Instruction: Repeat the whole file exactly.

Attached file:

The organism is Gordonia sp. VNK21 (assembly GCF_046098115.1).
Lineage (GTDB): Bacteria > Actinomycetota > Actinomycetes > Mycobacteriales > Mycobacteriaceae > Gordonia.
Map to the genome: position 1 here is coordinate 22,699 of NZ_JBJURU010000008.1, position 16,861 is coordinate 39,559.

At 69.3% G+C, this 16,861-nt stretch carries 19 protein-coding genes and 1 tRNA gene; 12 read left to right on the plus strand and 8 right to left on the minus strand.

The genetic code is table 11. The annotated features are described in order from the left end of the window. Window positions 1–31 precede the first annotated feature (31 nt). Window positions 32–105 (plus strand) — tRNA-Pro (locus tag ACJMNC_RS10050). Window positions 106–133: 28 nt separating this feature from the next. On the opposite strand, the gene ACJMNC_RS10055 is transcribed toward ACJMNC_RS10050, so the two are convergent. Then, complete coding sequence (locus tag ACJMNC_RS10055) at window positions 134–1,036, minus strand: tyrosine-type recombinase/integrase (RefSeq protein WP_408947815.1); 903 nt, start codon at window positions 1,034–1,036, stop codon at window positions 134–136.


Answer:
The organism is Gordonia sp. VNK21 (assembly GCF_046098115.1).
Lineage (GTDB): Bacteria > Actinomycetota > Actinomycetes > Mycobacteriales > Mycobacteriaceae > Gordonia.
Map to the genome: position 1 here is coordinate 22,699 of NZ_JBJURU010000008.1, position 16,861 is coordinate 39,559.

At 69.3% G+C, this 16,861-nt stretch carries 19 protein-coding genes and 1 tRNA gene; 12 read left to right on the plus strand and 8 right to left on the minus strand.

The genetic code is table 11. The annotated features are described in order from the left end of the window. Window positions 1–31 precede the first annotated feature (31 nt). Window positions 32–105 (plus strand) — tRNA-Pro (locus tag ACJMNC_RS10050). Window positions 106–133: 28 nt separating this feature from the next. On the opposite strand, the gene ACJMNC_RS10055 is transcribed toward ACJMNC_RS10050, so the two are convergent. Then, complete coding sequence (locus tag ACJMNC_RS10055) at window positions 134–1,036, minus strand: tyrosine-type recombinase/integrase (RefSeq protein WP_408947815.1); 903 nt, start codon at window positions 1,034–1,036, stop codon at window positions 134–136.